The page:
Pizza chain Sbarro’s Inc. continues to give
Moody’s Investor’s Service, the ratings agency, on March 11 revised the Melville, N.Y.-based company’s probability of default rating to Ca/LD from Ca. The rating action, which Moody’s bestows on companies in default on a limited set of debt obligations, follows Sbarro’s failure to make a February interest payment on its 10.375 percent notes due 2015, the grace period for which ended on March 3. Sbarro’s also announced that it has entered into a third forbearance agreement with lenders under its first-lien credit statement.
In perhaps its most dire assessment yet of Sbarro’s, Moody’s said its ratings outlook is negative, reflecting “the uncertainty with regards to Sbarro’s ability to remain a going concern.”
Sbarro’s, which according to Moody’s generates about $333 million in annual revenues, hasn’t been the only problem for
Sbarro’s sells pizza and other Italian food through 476 company-owned restaurants and 538 franchised restaurants. MidOcean bought the company at perhaps the worst possible time. In January 2007, about the peak of the then-booming economy, the firm paid approximately $450 million, with at least $208 million in debt financing led by Credit Suisse Securities and Bank of America Securities.
Only a few months later the credit markets chilled and the Great Recession took hold. Cautious consumer spending and rising prices for flour and cheese—two critical ingredients for pizza—spiked in 2008, making it more expensive for Sbarro’s to do business. The cost of cheese in the first nine months of 2008 increased nearly 20 percent to an average of about $2.18 per pound compared to an average of about $1.82 per pound in 2007, as Buyouts previously reported.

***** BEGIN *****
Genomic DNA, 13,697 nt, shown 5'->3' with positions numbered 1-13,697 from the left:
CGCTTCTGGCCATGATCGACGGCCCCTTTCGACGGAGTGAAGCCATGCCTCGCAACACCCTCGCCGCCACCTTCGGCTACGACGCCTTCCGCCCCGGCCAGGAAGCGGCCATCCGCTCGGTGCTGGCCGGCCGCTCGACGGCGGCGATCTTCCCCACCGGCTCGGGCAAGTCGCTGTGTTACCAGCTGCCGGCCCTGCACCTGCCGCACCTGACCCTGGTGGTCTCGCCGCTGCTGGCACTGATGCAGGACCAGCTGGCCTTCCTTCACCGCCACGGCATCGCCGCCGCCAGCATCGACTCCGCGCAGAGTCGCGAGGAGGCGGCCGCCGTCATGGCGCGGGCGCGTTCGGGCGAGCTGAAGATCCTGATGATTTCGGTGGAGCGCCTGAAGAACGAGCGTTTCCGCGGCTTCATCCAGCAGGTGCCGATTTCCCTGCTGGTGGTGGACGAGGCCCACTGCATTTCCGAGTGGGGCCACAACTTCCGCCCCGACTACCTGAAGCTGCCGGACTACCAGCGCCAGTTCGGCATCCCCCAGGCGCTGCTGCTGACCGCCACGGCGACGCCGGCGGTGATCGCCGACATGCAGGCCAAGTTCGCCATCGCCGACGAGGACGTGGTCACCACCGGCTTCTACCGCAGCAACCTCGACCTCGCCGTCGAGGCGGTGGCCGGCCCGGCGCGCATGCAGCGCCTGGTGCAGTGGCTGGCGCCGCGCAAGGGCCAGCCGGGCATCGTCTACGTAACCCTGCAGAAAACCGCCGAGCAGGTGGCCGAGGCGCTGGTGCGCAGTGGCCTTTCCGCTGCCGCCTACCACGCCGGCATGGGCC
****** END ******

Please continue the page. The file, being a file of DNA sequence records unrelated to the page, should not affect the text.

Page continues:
Still, Sbarro’s has continued to expand, but bad luck has struck that effort too. In 2010, it announced plans to open 1,250 restaurants throughout Japan, still reeling from the recent earthquake and tsunami catastrophe. The company also has plans to open locations in Brazil.
Meanwhile, MidOcean is trying to stabilize some other struggling Fund III deals. Last year Penton Media Inc., the print and online publisher of National Hog Farmer, Modern Baking, and other B-2-B titles, went through a pre-packaged Chapter 11 process. And U.K. fitness chain LA Fitness was operating at a loss as of May 2010, when the company launched a three-year turnaround plan.
In November 2009 MidOcean, which does not specialize in turnarounds, hired turnaround specialist Steve Miller, who reportedly helped revive businesses such as Delphi Corp., Bethlehem Steel and Federal-Mogul Corp., as its chairman.
MidOcean executives declined to comment.